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The Prisoner of Zenda (1952)
Music by Alfred Newman, Conrad Salinger
The Prisoner of Zenda The Prisoner of Zenda
Click to enlarge images.
Price: $19.95
Limited #: 3000
View CD Page at SAE Store
Line: Golden Age
CD Release: February 2004
Catalog #: Vol. 7, No. 1
# of Discs: 1

Released by Special Arrangement With Turner Classic Movies Music.

Anthony Hope's 1894 swashbuckling novel The Prisoner of Zenda was a romantic adventure about a commoner called on to impersonate a king. A popular sensation, it has been adapted for no less than eight film and television productions, from the silent era to present day, the most famous being a 1937 swashbuckler produced by David O. Selznick and starring Ronald Colman, a classic of the genre.

In 1952, M-G-M bought the Selznick's picture remake rights for its star Stewart Granger (King Solomon's Mines, Scaramouche), who had instigated the project after chancing upon a screening of the earlier film. Granger proposed a "scene-by-scene" remake to offset the costs of Selznick's fee. Directed by the studio's Richard Thorpe and co-starring Deborah Kerr, Louis Calhern, James Mason and Jane Greer, the 1952 picture (in color) featured fine M-G-M production values and was well received and reviewed, if not regarded as highly as the '37 version.

The 1937 Selznick film had been scored by Alfred Newman, then music director for Samuel Goldwyn, who would soon compose such legendary efforts as Gunga Din and The Hunchback of Notre Dame. Newman provided a bounty of themes in the Wagnerian "leitmotif" tradition, with memorable signatures for the film's hero, villain and love interests, and a noble hymn for the mythical country of Ruritania. The score is a classic "swashbuckling" effort encompassing the dignity of European royalty and the action-adventure of the film's conflicts and climactic duel (the latter written by Hugo Friedhofer).

As part of the concept of replicating the earlier film, Alfred Newman's score was reused for the 1952 version, adapted by M-G-M's legendary composer/arranger Conrad Salinger and conducted by Johnny Green. Salinger, who worked on the finest musicals of Hollywood's Golden Age, faithfully applied Newman's score to the new film. The complete recording for the 1952 version (master tapes do not survive for Newman's 1937 recording) is presented on this CD, in the best possible monaural sound (stereo masters no longer exist).

Alfred Newman Scores on FSM
About the Composer

Alfred Newman (1901-1970) is one of the most important figures in the history of movie music, a nine-time Oscar winner (with 45 nominations overall) who was head of music at Twentieth Century-Fox in the 1940s and '50s. His influence as a composer and executive cannot be overstated; he invented the "Newman System" of synchronizing music to picture and is the patriarch of the Newman family of composers and musicians (Lionel, Randy, David, Thomas and others). Just a sampling of his work as a composer includesHow Green Was My Valley, Captain From Castile, All About Eve, The Robe and The Diary of Anne Frank.IMDB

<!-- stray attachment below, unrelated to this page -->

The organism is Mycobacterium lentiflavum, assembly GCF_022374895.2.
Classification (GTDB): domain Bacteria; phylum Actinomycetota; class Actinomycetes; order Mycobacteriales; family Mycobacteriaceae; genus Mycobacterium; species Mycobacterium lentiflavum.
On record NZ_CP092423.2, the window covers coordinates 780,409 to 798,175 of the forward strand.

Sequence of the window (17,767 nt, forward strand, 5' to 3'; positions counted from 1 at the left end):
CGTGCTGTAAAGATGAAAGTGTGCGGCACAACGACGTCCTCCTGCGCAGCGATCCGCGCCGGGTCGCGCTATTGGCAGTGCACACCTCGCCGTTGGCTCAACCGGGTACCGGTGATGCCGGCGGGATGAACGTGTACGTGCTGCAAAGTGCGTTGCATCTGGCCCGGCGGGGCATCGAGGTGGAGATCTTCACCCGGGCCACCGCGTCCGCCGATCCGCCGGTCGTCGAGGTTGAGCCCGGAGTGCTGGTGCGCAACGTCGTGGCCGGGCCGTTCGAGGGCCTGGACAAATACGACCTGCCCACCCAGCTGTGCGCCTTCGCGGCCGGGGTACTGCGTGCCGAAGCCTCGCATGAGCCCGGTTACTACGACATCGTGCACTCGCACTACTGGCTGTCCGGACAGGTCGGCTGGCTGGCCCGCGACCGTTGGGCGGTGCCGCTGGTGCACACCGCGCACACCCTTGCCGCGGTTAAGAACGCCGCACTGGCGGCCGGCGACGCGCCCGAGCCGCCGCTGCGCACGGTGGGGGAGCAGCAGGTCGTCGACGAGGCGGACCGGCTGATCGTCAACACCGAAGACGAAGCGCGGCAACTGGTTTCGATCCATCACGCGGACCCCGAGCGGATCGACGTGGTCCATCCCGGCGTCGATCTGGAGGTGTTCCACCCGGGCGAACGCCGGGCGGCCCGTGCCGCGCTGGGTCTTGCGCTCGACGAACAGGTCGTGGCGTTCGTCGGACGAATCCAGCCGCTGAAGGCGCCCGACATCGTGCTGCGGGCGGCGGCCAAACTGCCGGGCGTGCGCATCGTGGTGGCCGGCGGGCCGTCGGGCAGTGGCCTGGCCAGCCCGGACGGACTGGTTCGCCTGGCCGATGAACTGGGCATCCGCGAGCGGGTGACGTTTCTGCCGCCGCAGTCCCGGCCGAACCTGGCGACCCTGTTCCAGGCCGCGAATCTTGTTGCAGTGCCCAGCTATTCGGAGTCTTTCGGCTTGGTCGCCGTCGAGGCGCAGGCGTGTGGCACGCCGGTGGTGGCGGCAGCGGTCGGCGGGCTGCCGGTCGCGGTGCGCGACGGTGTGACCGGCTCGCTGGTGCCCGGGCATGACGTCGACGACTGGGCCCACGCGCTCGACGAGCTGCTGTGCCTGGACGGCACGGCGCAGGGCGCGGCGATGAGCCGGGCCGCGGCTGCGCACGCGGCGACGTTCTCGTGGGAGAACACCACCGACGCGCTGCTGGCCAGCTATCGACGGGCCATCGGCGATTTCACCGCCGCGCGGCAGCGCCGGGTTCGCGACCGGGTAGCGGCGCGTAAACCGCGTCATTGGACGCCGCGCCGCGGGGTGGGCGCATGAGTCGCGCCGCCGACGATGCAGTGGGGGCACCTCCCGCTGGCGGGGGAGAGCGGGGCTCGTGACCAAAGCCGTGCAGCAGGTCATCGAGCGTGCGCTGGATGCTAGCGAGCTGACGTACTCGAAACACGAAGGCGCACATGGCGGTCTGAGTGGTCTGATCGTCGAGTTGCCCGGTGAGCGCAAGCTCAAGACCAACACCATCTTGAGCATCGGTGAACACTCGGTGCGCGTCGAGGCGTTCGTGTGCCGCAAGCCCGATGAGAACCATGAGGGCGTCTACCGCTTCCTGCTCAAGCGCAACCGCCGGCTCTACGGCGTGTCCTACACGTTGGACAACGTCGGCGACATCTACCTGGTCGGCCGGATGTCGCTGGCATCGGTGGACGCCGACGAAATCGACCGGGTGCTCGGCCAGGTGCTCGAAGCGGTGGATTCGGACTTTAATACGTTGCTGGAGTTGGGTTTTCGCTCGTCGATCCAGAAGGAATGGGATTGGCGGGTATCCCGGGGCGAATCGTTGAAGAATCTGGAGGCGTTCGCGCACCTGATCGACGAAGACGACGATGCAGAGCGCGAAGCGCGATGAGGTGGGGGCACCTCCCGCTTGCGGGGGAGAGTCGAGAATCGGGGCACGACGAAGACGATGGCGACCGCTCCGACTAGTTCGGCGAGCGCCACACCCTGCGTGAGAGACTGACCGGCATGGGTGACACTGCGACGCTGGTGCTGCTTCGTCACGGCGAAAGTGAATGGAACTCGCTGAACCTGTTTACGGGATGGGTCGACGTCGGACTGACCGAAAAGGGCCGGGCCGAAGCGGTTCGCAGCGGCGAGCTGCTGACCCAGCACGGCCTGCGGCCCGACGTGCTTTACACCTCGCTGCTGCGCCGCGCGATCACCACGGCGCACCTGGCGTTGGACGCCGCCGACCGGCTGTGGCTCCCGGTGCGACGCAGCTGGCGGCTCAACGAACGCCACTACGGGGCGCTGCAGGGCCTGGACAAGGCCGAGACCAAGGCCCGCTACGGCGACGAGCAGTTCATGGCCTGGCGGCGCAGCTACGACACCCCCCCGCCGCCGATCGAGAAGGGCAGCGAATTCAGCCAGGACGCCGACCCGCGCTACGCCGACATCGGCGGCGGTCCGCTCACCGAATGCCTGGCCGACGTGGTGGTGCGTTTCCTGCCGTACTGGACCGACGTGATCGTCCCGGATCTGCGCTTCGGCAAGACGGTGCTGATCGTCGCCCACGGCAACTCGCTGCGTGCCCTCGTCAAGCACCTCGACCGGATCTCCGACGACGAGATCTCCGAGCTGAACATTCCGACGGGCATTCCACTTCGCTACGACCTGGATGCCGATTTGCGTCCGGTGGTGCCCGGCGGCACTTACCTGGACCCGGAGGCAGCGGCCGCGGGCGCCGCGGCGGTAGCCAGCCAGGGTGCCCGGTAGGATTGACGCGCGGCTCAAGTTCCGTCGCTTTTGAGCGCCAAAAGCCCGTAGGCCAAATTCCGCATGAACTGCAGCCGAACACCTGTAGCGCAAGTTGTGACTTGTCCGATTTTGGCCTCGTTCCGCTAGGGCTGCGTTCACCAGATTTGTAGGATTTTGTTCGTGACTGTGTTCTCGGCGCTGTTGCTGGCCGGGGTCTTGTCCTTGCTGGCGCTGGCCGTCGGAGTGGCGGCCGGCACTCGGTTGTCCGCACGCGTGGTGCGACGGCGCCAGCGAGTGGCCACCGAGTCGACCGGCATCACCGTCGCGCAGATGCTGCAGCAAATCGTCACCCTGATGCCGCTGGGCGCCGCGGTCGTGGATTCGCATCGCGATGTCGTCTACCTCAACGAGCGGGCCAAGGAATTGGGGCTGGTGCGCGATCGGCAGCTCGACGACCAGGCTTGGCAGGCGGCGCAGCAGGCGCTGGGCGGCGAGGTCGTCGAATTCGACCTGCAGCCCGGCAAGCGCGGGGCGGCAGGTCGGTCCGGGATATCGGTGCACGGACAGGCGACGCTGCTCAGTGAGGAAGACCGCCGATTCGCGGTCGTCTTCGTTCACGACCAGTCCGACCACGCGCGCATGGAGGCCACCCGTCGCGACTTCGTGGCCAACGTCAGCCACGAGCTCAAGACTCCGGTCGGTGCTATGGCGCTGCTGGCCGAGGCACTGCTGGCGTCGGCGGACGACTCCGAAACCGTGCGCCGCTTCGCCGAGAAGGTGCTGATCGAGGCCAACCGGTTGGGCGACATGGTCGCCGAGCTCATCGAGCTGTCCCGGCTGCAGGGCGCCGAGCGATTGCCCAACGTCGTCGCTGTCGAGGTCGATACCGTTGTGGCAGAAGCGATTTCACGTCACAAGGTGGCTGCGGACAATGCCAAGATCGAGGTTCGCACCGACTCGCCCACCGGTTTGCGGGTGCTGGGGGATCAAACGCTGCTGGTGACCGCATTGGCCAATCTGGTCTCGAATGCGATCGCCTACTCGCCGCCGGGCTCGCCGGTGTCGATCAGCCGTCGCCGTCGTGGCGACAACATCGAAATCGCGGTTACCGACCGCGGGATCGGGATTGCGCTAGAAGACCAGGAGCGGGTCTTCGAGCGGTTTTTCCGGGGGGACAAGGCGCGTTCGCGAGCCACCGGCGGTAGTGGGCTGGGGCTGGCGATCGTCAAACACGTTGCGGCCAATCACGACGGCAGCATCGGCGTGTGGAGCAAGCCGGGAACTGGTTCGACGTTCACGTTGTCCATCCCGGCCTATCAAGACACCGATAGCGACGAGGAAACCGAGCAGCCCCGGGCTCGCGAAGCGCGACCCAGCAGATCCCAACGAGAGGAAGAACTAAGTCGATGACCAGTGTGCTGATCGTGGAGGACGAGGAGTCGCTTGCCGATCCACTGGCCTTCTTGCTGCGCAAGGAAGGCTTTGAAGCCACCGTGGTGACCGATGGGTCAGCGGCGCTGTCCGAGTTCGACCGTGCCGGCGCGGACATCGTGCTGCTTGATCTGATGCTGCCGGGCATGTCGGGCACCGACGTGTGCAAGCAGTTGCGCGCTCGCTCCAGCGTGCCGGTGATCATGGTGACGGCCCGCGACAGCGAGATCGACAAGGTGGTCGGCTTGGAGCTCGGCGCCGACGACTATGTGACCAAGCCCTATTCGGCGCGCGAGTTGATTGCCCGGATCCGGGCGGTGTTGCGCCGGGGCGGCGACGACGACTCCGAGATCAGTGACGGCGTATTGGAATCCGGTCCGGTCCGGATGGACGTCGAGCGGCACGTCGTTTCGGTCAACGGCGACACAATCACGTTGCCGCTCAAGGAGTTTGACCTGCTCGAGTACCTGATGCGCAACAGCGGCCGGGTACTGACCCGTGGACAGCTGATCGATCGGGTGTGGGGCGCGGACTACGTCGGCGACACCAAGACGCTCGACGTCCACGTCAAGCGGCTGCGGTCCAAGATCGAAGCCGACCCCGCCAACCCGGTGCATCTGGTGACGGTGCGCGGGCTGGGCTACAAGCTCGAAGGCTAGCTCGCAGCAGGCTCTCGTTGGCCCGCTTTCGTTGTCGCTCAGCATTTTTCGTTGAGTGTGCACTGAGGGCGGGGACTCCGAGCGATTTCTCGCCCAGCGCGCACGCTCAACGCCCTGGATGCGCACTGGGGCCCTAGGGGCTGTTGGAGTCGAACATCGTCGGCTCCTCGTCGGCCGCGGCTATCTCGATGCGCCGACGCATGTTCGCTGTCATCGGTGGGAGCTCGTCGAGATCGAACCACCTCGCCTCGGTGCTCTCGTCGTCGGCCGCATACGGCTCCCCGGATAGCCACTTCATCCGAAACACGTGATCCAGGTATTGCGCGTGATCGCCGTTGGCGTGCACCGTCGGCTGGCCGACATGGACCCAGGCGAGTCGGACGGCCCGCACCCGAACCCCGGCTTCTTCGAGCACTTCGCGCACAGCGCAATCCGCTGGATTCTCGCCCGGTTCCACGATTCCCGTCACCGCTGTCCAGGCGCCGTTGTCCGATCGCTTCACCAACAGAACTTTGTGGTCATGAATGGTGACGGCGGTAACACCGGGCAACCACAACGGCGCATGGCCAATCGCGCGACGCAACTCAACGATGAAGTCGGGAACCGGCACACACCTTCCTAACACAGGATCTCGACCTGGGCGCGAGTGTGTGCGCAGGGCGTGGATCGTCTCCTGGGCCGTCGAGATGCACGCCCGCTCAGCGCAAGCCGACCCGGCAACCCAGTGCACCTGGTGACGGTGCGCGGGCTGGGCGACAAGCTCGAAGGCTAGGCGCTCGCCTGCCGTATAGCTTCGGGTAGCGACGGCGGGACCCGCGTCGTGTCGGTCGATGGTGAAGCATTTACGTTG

Conrad Salinger Scores on FSM
About the Composer

Conrad Salinger (1901-1962) was one of the architects of the classic M-G-M musicals sound—he was a longtime staff arranger at the studio and is widely hailed as one of the finest ever to work in the movies. The bulk of his career was spent as an arranger but did score a handful of projects at M-G-M—hopefully to be released in the future. IMDB

Comments (1):Log in or register to post your own comments
Received this yesterday and really love what Salinger did with this classic Newman score, even though I wish that Salinger had worked the choral arrangement of the love theme from the end of the Colman version into his adaptation. My one caveat is that tracks 8-10 got placed out of order for some unknown reason (meaning “I feel I Bore Your Majesty” got placed before the “Colman and Flavia” tracks).

Track List
Click on each musician name for more credits

Leader (Conductor):
Johnny Green

Samuel Albert, Dave Crocov, Sam Fiedler, Werner L. Gebauer, Saul Grant, Sidney Greene, Mort Herbert, Sol Kindler, Arthur Maebe, Sr., Lisa Minghetti, Emanuel Moss, Lou Raderman, Al Vertchamp, Eunice Wennermark

Cecil Figelski, Virginia Majewski, Reuben Marcus, Germain Prevost

Alexander Borisoff, Alex Bunchuk, Fernand Lhoest, Edgar Lustgarten

George F. Boujie, Louis Previati, Arthur Shapiro

Aaron Gershunoff

Philip Memoli

Gus Bivona, Mort B. Friedman, Alex Gershunoff, Don Lodice (Logiudice), D. H. McKenney, Andrew Young

Charles A. Gould

French Horn:
John W. "Jack" Cave, Vincent DeRubertis, Herman Lebow

Uan Rasey, Irvin Shulkin, Joe Triscari

Walter Benson, Herb Taylor, Simon Zentner

Jacob Gimpel

Wesley Tourtellotte

Mary Jane Barton

Frank L. Carlson, Mel Pedesky, D. V. Seber

Orchestra Manager:
James C. Whelan

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